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What is this DCL command doing?

 
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Jim D Frederick
Occasional Advisor

What is this DCL command doing?

The command (on OpenVms 7.2-1)
$ SET DEF RUN@REPROC

The Story :
We have a logical named RUN$REPROC where we keep program files that generate reports.
"RUN$REPROC" = "RBASE:[F$REPORT]"
(LNM$GROUP_000042)

A user mistyped a SET DEFAULT command and used an @ instead of a $. I expected this to return an %RMS-F-DIR, error in directory name but instead the decterm hung in an LEF state.

The user tried a CNTRL-Y, and CNTRL-C and CNTRL-Z, but could not get back to the DCL prompt. The user eventually just did a File -> Exit on his Xwindow-Decterm, but even that did not kill off the process.

Using $ANA/SYS I saw it had an open channel to MBA256: which confused me greatly until I discovered that there is also a group logical called REPROC which is set to:
"REPROC" = "MBA256:" (LNM$GROUP_000042)

A $ Stop/ID did kill off the process but not before causing all kinds of serious havoc. :(

This is repeatable, but I don't get it?!? Can anyone tell me what the heck this command is trying to do?

LOL!
Thanks!
5 REPLIES 5
John Gillings
Honored Contributor
Solution

Re: What is this DCL command doing?

Jim,

This is an ancient and rather peculiar feature of DCL. The @ sign executes a procedure even WITHIN a command line, returning the contents of the first line (only) of the procedure as part of the command line. Simple example:

$ CREATE PROC.COM
LOGIN.COM
^Z

Now
$ TYPE @PROC

will display LOGIN.COM. You can even pass parameters:

$ CREATE PROC.COM
LOGIN.COM 'p1' 'p2' 'p3'
^Z

$ TYPE @PROC ,MYFILE.LIS /PAGE

Things get really weird when you add more lines to the procedure, as they get executed after the invoking command

$ CREATE PROC.COM
LOGIN.COM 'p1' 'p2' 'p3'
$ SHOW TIME
^Z


To some extent this is a solution in search of a problem, and causes much more trouble than it's worth. Consider the MAIL command with internet addresses containing "@" signs. I've found occasional uses for it over the years, but nothing that couldn't be done some other way.

Now, in your case, the procedure you're executing is a mailbox, so you're attempting to read commands from the mailbox.

Enter a second ancient and rather peculiar feature of DCL - mailbox reads from DCL cannot be interrupted by ^Y! I've no idea why, that's just the way they are, and have been since V1.0.

If the mailbox isn't being used at the moment, you should be able to complete the read by opening and closing the mailbox from another process. This should send an EOF. Of course, if there are other processes reading the mailbox that might not be a good thing. Also, if there are other processes writing the mailbox, your mistyped command will be eating the messages (and generating errors?)

Example (V8.3):

SESS1$ create/mailbox mymbx
SESS1$ show log mymbx
"MYMBX" = "MBA5858:" (LNM$JOB_8942DC00)


SESS2$ @mba5858:
Interrupt

Interrupt


SESS1$ open/read/write mbx MBA5858:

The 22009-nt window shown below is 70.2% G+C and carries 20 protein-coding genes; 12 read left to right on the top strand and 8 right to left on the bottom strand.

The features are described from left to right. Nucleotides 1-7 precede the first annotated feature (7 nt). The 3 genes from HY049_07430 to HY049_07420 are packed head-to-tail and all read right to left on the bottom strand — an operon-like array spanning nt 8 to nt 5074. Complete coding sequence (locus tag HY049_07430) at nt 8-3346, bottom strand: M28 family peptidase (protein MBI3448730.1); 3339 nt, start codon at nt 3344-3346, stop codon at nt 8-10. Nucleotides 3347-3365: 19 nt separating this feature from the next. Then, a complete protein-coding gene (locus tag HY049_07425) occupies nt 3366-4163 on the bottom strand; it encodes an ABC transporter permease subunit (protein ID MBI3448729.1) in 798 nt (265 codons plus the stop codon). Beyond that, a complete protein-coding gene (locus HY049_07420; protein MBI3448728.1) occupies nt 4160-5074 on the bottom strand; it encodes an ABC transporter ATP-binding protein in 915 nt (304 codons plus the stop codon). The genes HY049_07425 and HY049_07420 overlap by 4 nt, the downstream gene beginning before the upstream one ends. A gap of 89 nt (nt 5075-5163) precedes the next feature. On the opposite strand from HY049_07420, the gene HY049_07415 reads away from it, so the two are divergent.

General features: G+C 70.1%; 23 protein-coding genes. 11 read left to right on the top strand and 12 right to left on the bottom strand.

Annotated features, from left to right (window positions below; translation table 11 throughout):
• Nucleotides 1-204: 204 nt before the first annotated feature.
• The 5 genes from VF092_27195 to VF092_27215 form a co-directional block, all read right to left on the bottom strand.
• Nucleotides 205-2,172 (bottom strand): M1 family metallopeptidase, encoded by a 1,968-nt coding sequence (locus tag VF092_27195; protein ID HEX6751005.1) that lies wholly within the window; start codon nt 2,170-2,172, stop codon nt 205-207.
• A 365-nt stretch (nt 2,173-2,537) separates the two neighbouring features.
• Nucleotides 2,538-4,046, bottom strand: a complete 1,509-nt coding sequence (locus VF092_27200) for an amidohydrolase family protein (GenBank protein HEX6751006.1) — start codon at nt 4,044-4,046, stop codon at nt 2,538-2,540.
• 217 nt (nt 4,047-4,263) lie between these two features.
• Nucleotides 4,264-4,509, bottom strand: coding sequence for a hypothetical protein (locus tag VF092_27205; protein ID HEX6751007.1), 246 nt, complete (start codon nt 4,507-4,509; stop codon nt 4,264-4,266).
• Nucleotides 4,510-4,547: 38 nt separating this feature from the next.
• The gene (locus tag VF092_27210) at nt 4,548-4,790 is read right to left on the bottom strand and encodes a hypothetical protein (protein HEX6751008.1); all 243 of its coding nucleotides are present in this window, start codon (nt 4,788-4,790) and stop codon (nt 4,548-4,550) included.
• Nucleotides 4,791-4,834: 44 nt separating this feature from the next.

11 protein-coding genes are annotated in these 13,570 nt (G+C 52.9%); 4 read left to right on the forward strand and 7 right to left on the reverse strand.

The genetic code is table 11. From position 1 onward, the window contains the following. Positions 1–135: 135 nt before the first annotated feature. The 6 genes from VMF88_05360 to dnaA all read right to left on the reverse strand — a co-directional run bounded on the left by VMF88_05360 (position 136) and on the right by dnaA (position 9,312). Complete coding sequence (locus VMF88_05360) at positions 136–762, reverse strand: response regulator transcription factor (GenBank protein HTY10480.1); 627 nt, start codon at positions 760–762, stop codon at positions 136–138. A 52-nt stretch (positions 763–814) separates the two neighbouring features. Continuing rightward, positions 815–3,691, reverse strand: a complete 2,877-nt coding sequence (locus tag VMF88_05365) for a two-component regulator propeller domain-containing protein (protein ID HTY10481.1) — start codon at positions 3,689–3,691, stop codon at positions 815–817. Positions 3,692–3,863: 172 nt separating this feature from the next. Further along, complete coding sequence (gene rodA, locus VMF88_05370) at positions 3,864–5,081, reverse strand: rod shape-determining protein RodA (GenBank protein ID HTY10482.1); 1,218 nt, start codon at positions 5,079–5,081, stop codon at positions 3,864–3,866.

SESS1$ close mbx

SESS2$ ! (returns to prompt)
SESS2$ set default @mba5858:


SESS1$ open/read/write mbx MBA5858:
SESS1$ write mbx "sys$login"
SESS1$ close mbx

SESS2$ ! (returns to prompt)


A crucible of informative mistakes
Hoff
Honored Contributor

Re: What is this DCL command doing?

This case is most commonly seen with MAIL sent from the command line where the user@example.com (sans the required quotes) goes wonky with a file not found for the example.com file error message

$ mail nla0: user@example.com
%DCL-E-OPENIN, error opening ddcu:[dir]EXAMPLE.COM; as input
-RMS-E-FNF, file not found
$

But then, there's also a trip through the OpenVMS DCL HELP library for the @ invocation, which will find the following...

-- begin HELP quote --

3.$ CREATE FILES.COM
*.FOR, *.OBJ


$ DIRECTORY @FILES

This example shows a command procedure, FILES.COM, that
contains parameters for a DCL command line. The entire file is
treated by DCL as command input. You can execute this procedure
after the DIRECTORY command to get a listing of all FORTRAN
source and object files in your current default directory.

4.$ CREATE QUALIFIERS.COM
/DEBUG/SYMBOL_TABLE/MAP/FULL/CROSS_REFERENCE


$ LINK SYNAPSE@QUALIFIERS

This example shows a command procedure, QUALIFIERS.COM, that
contains qualifiers for the LINK command. When you enter the
LINK command, specify the command procedure immediately after
the file specification of the file you are linking. Do not type
a space between the file specification and the @ command.

5.$ CREATE SUBPROCES.COM
$ RUN 'P1' -
/BUFFER_LIMIT=1024 -
/FILE_LIMIT=4 -
/PAGE_FILES=256 -
/QUEUE_LIMIT=2 -
/SUBPROCESS_LIMIT=2 -
'P2' 'P3' 'P4' 'P5' 'P6' 'P7' 'P8'


-- end HELP quote --

I cover this case in the DCL book as well, IIRC. It's occasionally useful for some commands, such as grabbing a specific and set list of files for BACKUP or such.
Wim Van den Wyngaert
Honored Contributor

Re: What is this DCL command doing?

Also consider improving protection on mailboxes (and other devices). Should your process have read access to them ?

Over here, I must confess, mailboxes are wide open and available for abuse. And not only here.

Wim
Wim
Jim D Frederick
Occasional Advisor

Re: What is this DCL command doing?

Thank you all for great explainations and examples.

I've been using DCL for 18+ years and hadn't run across this. :)

Setting the security on the mailbox is a suggestion worth looking into.

Thanks.
Jim D Frederick
Occasional Advisor

Re: What is this DCL command doing?

Closed.